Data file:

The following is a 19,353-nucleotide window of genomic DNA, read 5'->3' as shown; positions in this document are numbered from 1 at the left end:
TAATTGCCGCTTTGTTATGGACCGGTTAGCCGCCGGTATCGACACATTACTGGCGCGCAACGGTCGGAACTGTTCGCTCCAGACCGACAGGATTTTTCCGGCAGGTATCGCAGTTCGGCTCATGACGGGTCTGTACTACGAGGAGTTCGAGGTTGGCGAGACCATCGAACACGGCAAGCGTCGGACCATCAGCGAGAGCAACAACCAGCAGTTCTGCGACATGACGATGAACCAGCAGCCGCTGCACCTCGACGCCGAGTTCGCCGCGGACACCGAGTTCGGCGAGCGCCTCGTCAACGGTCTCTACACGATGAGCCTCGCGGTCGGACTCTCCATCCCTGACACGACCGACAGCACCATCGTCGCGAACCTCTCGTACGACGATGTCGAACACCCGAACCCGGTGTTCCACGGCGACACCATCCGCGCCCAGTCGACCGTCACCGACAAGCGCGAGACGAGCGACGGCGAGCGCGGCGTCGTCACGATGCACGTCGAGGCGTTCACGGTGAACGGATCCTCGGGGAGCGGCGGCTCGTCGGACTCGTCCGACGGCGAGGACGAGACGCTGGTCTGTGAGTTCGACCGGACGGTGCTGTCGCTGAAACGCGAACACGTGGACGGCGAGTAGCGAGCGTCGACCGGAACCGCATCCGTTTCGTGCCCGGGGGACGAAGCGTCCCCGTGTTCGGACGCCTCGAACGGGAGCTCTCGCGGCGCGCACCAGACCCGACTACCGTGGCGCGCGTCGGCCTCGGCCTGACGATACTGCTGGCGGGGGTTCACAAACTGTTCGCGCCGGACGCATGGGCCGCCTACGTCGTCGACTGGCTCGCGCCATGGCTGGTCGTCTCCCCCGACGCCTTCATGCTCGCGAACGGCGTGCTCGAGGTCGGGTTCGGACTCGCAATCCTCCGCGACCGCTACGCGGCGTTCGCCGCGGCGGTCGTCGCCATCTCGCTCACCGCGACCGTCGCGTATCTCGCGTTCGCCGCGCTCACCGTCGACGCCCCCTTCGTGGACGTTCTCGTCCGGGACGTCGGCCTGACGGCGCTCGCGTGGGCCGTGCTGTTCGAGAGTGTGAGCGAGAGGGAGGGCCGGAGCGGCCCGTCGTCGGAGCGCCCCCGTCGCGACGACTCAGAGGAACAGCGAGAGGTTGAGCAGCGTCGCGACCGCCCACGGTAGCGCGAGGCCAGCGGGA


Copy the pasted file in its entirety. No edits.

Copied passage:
The following is a 19,353-nucleotide window of genomic DNA, read 5'->3' as shown; positions in this document are numbered from 1 at the left end:
TAATTGCCGCTTTGTTATGGACCGGTTAGCCGCCGGTATCGACACATTACTGGCGCGCAACGGTCGGAACTGTTCGCTCCAGACCGACAGGATTTTTCCGGCAGGTATCGCAGTTCGGCTCATGACGGGTCTGTACTACGAGGAGTTCGAGGTTGGCGAGACCATCGAACACGGCAAGCGTCGGACCATCAGCGAGAGCAACAACCAGCAGTTCTGCGACATGACGATGAACCAGCAGCCGCTGCACCTCGACGCCGAGTTCGCCGCGGACACCGAGTTCGGCGAGCGCCTCGTCAACGGTCTCTACACGATGAGCCTCGCGGTCGGACTCTCCATCCCTGACACGACCGACAGCACCATCGTCGCGAACCTCTCGTACGACGATGTCGAACACCCGAACCCGGTGTTCCACGGCGACACCATCCGCGCCCAGTCGACCGTCACCGACAAGCGCGAGACGAGCGACGGCGAGCGCGGCGTCGTCACGATGCACGTCGAGGCGTTCACGGTGAACGGATCCTCGGGGAGCGGCGGCTCGTCGGACTCGTCCGACGGCGAGGACGAGACGCTGGTCTGTGAGTTCGACCGGACGGTGCTGTCGCTGAAACGCGAACACGTGGACGGCGAGTAGCGAGCGTCGACCGGAACCGCATCCGTTTCGTGCCCGGGGGACGAAGCGTCCCCGTGTTCGGACGCCTCGAACGGGAGCTCTCGCGGCGCGCACCAGACCCGACTACCGTGGCGCGCGTCGGCCTCGGCCTGACGATACTGCTGGCGGGGGTTCACAAACTGTTCGCGCCGGACGCATGGGCCGCCTACGTCGTCGACTGGCTCGCGCCATGGCTGGTCGTCTCCCCCGACGCCTTCATGCTCGCGAACGGCGTGCTCGAGGTCGGGTTCGGACTCGCAATCCTCCGCGACCGCTACGCGGCGTTCGCCGCGGCGGTCGTCGCCATCTCGCTCACCGCGACCGTCGCGTATCTCGCGTTCGCCGCGCTCACCGTCGACGCCCCCTTCGTGGACGTTCTCGTCCGGGACGTCGGCCTGACGGCGCTCGCGTGGGCCGTGCTGTTCGAGAGTGTGAGCGAGAGGGAGGGCCGGAGCGGCCCGTCGTCGGAGCGCCCCCGTCGCGACGACTCAGAGGAACAGCGAGAGGTTGAGCAGCGTCGCGACCGCCCACGGTAGCGCGAGGCCAGCGGGA